Disorder in the Court
“Eli Stone” on ABC
By Devin D. O’Leary
Given the length of Hollywood’s Writers Guild strike, its rare enough to see new episodes of any (non-reality) TV series these days, let alone a brand-new offering. With carefully hoarded TiVo shows long ago watched and erased, viewers are desperate for something-
The brainchild of writers/producers Marc Guggenheim (“Brothers and Sisters”) and Greg Berlanti (“Everwood”), “Eli Stone” introduces us to Eli Stone, a morally conflicted San Francisco lawyer played by Jonny Lee Miller. (Scandal rag collectors might recognize him as Angelina Jolie’s long-lost first hubby.) Stone’s lucrative life of defending high-profile corporate clients comes to a crashing halt when he starts seeing strange visions, most of which seem to involve British pop star George Michael.
In time, Eli is diagnosed as having a genetically inherited brain aneurysm. It’s inoperable and very likely the source of these hallucinations. A bit of soul searching and a visit to a phony (but still wise) Chinese acupuncturist leads our lawyer to conclude that maybe he’s actually a prophet. It’s a pretty huge leap of logic, particularly since “Eli Stone” strenuously avoids any overt religious endorsements.
Mixing the wacky, delusional lawyer hijinks of “Ally McBeal” with the surreal religious symbolism of “John from Cincinnati” and gluing it onto the feel-good framework of “Touched By an Angel” leaves “Eli Stone” as something of an oddball pastiche. Each episode, Eli receives some mysterious godly/cardiovascular disorder-induced vision in the form of a George Michael tune (an odd choice, given the singer’s recent personal woes). This is intended to serve as a roadmap, steering Eli toward this week’s good deed. Helping the mother of an autism-afflicted boy? Assisting some illegal immigrants just trying to live out the American dream? These tasks may not lead Eli and his high-tone firm toward financial reward, but they do seem to help balance TV’s universal, non-denominational karma.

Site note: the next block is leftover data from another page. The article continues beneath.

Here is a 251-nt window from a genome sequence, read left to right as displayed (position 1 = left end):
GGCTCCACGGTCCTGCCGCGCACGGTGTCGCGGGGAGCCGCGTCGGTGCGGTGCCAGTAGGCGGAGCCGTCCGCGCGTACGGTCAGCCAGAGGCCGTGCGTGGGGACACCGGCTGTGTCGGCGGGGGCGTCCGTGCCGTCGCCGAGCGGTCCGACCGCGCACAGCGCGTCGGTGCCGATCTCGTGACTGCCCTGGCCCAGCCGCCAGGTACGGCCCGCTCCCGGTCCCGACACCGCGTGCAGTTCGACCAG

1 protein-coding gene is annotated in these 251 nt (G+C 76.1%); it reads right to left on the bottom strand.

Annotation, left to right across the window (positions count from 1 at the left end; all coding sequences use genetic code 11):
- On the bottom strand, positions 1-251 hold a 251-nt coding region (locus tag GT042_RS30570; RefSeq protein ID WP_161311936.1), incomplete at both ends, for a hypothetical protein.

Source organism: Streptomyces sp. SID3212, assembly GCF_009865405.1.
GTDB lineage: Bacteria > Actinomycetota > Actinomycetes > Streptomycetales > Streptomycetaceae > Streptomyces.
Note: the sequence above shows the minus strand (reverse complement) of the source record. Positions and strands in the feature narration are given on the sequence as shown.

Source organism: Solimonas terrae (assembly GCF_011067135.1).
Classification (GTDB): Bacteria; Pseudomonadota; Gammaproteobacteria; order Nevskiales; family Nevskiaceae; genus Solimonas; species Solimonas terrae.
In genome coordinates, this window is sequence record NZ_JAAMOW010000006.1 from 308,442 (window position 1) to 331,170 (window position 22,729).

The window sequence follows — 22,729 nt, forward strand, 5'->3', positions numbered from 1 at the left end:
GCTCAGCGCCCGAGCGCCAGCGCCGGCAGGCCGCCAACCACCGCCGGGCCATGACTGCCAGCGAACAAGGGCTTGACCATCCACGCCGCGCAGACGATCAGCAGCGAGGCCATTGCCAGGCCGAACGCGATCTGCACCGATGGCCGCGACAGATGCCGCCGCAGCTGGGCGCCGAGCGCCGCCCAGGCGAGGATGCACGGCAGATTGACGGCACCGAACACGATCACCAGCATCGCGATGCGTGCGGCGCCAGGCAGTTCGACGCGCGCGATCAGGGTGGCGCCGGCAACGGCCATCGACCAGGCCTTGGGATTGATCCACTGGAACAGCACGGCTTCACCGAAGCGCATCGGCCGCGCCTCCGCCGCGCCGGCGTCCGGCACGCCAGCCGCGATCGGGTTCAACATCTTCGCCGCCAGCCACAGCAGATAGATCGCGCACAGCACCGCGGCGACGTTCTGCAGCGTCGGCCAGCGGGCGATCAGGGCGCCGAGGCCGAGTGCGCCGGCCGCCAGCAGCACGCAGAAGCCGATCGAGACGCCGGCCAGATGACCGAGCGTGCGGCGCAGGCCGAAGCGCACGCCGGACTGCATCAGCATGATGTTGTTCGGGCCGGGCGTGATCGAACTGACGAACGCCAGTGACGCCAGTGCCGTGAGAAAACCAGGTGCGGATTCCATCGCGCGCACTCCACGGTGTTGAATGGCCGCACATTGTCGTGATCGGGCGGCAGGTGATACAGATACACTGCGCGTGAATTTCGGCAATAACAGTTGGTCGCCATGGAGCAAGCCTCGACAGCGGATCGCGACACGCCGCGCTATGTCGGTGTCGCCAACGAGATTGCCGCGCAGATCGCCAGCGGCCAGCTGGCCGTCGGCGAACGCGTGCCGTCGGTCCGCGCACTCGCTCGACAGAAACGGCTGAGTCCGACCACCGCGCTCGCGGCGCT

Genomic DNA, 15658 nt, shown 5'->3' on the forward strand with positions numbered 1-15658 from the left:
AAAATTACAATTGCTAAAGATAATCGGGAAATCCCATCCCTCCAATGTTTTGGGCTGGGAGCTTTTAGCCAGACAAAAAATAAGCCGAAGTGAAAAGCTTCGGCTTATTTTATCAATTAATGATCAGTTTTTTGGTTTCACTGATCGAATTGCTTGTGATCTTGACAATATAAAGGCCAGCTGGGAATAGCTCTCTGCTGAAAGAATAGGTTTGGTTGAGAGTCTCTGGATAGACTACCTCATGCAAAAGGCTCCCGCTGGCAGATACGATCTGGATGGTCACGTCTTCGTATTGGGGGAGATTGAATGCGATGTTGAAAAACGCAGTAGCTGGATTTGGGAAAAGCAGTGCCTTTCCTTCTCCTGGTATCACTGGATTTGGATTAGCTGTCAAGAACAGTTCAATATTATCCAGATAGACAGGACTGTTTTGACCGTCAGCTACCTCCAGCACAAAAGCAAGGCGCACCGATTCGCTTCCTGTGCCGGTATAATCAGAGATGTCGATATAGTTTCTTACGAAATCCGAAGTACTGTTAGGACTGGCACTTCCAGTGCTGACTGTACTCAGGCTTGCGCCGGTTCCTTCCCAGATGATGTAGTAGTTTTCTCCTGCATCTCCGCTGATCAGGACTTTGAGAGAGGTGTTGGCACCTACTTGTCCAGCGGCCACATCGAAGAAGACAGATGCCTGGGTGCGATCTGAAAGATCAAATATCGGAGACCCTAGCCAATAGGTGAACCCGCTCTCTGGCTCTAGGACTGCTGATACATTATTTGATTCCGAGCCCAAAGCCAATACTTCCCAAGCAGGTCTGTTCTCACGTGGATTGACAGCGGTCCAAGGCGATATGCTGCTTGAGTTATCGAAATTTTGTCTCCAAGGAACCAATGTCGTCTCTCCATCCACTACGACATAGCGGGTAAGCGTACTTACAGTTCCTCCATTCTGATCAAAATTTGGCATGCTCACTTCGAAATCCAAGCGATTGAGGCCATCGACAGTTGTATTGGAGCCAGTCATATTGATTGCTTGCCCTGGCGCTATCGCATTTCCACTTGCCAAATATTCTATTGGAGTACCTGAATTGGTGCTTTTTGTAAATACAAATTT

Miller’s got measurable charisma, and he’s surrounded by some veteran players (Victor Garber from “Alias” as his boss, Natasha Henstridge from Species as his fiancée, Loretta Devine from “Boston Public” as his secretary). The show, however, tries a bit too hard to be quirky and “special.” That style only works when it grows organically from the minds of all involved. (“Pushing Daisies,” for example.) Here, it feels a bit too contrived. No one seems to be reading off the same page on this set. Henstridge is grim-faced serious. Devine offers her usual flighty support. Miller careens wildly between sincere and slapstick.
It’s possible the show will settle into its groove in the next few episodes. There are plenty of professionals involved to help it feel its way along. Stranger miracles have happened in prime time. So here’s hoping “Eli Stone” finds its salvation before it runs out of George Michael tunes.
“Eli Stone” airs every Thursday night at 9 p.m. on KOAT-7.
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